Practicing the Afterlife: Perspectives from Japan, and: Bereavement and Consolation: Testimonies from Tokugawa Japan
One of the main topics in the pseudoacademic field known as nihonjinron (discourses on the Japanese) is the Japanese view of the other world and the afterlife. Many treatments of the subject mix together Ainu and Ryukyu "traditional" cosmologies (investigated after modernization/colonization and thus on the verge of vanishing), folklore of remote areas in the Japanese mainland, and myths from ancient texts in an attempt to show that Japanese people have a distinctive and remarkably stable vision of the other world—something that sets them aside from other ethnic groups and at the same time signals a supposedly continuous spiritual communality. The proponents of this perspective argue that for the Japanese the dead live on mountains or beyond the sea and come back periodically to visit their descendants. As ancestors, the dead reward the good endeavors of their kin and punish their bad behavior. This vision supposedly does not require a formal religious cult; everything is taken care of within the family and the village community in the framework of a natural and spontaneous interaction with the sacred—without the influence of foreign religions such as Buddhism or interventions of the state and other political institutions. In other words, in nihonjinron literature, existence is configured as a tight community of the living and the dead intent on preserving spiritual values traditionally associated with the core elements of Japanese civilization. Echoes of this vision can frequently be found in mass-media treatments of Japan, from newspaper articles to anime, both in Japan and abroad.
These circumstances suggest that the discourse of the afterlife in Japan is a highly ideological pursuit. A sizable number of readers would seem to find its romanticized views pleasant and reassuring, but few of its claims rest on solid historical and empirical foundations. Anyone who has been in Japan for a while knows that virtually no [End Page 123] Japanese seems personally to hold to the ideas normatively presented in these books as a sort of obvious and natural, if not obligatory, form of belief and practice. On the other hand, it would be wrong to dismiss such accounts as merely the idiosyncratic and spurious concoctions of a few modern intellectuals. Contemporary discourses on Japanese views of the afterlife, in fact, derive more or less directly from the thought of Hirata Atsutane, which inspired the neonativism of the post-Meiji field of Japanese folklore studies (minzokugaku) as created by Yanagita Kunio and Origuchi Shinobu. Atsutane struggled with all kinds of sources and materials to articulate a purely Japanese vision of the afterlife; unfortunately, the sources he could find that were not influenced by continental thought, especially Buddhism, were also not very consoling. Atsutane thus ended up creating a folkloric vision of the afterlife that was, in effect, a sort of Japanese folk Buddhism without the most explicitly Buddhist features—hence its asystematic and fundamentally artificial nature.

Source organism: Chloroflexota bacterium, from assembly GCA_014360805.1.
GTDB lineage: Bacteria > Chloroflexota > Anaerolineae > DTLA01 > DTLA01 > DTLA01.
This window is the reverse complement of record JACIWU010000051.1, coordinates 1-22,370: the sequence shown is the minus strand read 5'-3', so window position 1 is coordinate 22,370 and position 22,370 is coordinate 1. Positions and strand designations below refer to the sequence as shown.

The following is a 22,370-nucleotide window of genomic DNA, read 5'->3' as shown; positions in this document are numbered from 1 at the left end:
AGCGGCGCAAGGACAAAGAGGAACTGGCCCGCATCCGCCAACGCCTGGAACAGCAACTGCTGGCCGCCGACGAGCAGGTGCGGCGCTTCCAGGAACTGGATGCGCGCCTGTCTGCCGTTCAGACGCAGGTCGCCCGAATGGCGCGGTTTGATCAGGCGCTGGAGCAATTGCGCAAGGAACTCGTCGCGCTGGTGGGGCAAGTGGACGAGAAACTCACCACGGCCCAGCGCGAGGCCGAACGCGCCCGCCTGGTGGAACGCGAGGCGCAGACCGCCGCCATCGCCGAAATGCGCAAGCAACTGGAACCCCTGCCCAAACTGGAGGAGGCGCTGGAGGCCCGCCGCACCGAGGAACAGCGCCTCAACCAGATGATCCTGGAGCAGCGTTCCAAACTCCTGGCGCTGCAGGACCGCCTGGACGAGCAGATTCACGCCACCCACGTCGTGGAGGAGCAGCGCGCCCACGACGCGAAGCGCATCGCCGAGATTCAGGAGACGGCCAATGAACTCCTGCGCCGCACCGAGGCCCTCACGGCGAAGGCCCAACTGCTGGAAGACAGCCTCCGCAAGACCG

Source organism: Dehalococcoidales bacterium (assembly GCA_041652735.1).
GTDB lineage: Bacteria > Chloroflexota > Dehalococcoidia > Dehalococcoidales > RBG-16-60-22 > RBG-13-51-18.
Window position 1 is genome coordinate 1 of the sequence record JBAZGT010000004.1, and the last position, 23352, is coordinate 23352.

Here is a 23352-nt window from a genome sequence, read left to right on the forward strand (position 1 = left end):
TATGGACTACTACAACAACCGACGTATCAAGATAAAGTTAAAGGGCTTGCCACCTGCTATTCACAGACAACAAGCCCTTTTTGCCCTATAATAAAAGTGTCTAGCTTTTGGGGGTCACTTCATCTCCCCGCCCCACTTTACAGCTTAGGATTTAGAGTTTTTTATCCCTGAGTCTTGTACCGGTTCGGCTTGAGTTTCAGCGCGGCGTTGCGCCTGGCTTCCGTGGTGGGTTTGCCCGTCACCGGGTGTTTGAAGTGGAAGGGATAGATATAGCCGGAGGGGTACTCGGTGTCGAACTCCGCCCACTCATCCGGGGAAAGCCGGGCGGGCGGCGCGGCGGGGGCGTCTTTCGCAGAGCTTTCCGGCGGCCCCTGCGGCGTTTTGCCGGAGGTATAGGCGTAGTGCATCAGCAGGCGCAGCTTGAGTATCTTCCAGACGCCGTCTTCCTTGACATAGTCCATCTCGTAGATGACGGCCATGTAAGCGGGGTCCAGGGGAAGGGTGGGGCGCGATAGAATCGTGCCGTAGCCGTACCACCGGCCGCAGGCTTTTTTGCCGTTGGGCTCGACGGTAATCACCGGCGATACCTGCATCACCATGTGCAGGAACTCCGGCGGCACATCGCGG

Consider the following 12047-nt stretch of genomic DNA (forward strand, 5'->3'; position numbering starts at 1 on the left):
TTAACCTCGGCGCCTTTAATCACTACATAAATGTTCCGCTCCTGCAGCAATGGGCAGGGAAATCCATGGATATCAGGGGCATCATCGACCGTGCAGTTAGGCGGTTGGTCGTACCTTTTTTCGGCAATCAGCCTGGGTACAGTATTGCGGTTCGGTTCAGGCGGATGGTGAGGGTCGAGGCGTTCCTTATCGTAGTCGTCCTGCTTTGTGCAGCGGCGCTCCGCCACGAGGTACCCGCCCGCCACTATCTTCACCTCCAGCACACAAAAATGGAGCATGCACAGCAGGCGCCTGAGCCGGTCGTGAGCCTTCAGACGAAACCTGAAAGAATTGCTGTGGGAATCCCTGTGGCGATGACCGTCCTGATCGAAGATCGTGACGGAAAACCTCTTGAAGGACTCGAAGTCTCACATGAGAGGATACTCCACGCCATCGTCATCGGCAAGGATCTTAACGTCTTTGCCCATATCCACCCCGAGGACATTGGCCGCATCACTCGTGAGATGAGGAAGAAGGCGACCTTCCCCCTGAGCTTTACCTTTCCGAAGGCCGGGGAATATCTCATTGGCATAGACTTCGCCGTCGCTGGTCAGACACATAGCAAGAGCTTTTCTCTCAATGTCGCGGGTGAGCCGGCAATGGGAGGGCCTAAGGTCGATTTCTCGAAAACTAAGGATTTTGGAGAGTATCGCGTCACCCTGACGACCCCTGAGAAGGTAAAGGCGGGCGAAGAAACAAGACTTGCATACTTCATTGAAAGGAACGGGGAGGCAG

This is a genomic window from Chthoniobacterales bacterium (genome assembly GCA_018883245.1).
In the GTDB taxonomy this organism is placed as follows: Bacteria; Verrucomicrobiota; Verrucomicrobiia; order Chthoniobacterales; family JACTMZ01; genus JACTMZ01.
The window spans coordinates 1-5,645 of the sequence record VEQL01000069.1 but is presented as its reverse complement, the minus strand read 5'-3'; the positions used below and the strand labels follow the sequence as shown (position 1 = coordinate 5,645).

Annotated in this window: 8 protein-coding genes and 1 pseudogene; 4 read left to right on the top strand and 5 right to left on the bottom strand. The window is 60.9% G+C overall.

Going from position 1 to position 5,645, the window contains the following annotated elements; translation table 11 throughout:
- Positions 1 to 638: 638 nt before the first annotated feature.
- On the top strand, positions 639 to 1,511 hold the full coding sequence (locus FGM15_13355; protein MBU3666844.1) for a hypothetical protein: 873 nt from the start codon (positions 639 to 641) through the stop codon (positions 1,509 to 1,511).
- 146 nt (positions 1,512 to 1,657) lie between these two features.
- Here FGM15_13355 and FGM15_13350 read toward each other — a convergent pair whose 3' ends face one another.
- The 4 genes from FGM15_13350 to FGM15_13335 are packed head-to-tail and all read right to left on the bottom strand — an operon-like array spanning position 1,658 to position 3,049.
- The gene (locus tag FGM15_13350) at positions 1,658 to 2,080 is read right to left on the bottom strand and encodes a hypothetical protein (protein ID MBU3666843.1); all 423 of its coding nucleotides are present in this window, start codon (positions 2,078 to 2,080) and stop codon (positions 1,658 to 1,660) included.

Setting aside this intellectual pedigree and the pervasiveness of contemporary neonativist-based accounts of the afterlife, we are left with a different but substantial question: how do present-day Japanese actually envision the afterlife? And what are the historical and intellectual processes that resulted in today's conceptions? How are (and were) such conceptions represented and how do they relate to religious practice? The two books reviewed here are, in different but interrelated ways, valuable attempts to formulate meaningful answers to these and other important questions.
Practicing the Afterlife: Perspectives from Japan is an impressive collection of essays edited by Susanne Formanek of the Austrian Academy of Sciences and William LaFleur of the University of Pennsylvania. It contains a substantial introduction by the two editors and twenty chapters on a wide range of topics organized in six sections arranged in roughly historical succession. Color plates and indices with Japanese characters conclude the volume. This is possibly the most complete and challenging book on the subject available in English. Its wide-ranging topics and broad interdisciplinary approach make it valuable for scholars and students alike. The editors explain the striking title, "Practicing the Afterlife," as meaning " 'giving practical expression' to one's concern with the afterlife, whether it exists or not"; "'making use of' the afterlife, referring to the many goals that might be pursued in speculating about the life to come"; and " 'constructing' the afterlife," in the sense that "any view of the afterlife . . . needs at least in part some active involvement, from ritual acts to speculation and fabrication in accordance with a wide spectrum of motives, from bereavement and the need for consolation to proselyting [sic] needs of priesthoods" (p. 25). In other words, the editors have chosen an explicitly polyhedric approach to the subject, based on the assumptions that belief in the afterlife is always related to practices and convictions pertaining to present existence, both of the individual and the community, and that such belief is represented in a variety of forms.